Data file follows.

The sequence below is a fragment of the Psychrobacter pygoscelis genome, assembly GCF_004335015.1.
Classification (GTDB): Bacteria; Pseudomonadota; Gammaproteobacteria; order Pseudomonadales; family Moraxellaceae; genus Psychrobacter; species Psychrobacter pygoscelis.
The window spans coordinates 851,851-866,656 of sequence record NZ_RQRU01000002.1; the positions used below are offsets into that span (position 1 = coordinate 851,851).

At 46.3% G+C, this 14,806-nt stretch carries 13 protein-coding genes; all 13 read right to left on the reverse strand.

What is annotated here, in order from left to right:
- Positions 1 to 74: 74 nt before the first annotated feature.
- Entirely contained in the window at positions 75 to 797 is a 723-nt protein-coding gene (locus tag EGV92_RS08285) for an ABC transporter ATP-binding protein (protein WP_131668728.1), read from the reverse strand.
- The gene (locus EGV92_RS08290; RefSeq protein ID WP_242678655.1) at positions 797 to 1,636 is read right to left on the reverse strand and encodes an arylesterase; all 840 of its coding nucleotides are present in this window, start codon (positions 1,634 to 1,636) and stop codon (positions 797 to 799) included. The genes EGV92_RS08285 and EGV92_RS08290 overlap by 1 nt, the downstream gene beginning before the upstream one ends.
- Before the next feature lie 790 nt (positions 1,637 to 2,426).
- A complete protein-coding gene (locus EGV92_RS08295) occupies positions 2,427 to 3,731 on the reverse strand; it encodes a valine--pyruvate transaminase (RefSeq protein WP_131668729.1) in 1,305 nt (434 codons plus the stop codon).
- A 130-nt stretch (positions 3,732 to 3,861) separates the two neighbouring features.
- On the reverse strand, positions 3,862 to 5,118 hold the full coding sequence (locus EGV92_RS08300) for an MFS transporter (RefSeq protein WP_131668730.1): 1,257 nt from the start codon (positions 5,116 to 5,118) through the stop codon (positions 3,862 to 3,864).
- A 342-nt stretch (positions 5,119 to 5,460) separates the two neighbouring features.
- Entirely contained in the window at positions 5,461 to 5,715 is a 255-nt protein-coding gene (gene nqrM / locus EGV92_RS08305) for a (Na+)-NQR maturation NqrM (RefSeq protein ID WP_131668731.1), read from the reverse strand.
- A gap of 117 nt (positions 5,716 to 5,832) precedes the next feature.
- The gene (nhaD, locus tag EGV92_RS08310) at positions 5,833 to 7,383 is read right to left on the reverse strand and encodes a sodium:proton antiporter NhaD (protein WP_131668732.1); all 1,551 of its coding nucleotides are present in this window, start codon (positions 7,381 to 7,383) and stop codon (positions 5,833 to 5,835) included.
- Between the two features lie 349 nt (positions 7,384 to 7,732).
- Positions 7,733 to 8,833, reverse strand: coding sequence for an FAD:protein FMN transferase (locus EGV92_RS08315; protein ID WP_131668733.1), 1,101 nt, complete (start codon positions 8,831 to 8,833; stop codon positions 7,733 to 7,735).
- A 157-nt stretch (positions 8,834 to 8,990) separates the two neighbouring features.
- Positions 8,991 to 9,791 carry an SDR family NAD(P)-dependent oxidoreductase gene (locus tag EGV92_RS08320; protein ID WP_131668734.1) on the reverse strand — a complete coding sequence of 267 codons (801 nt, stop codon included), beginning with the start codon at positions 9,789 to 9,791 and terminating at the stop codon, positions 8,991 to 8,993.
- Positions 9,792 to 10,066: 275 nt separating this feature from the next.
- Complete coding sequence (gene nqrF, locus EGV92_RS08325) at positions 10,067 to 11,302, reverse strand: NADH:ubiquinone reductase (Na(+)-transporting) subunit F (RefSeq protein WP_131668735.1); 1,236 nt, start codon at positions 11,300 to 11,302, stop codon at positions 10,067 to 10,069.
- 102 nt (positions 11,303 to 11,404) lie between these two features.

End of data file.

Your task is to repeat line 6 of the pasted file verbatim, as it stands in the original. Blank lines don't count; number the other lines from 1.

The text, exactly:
- Positions 1 to 74: 74 nt before the first annotated feature.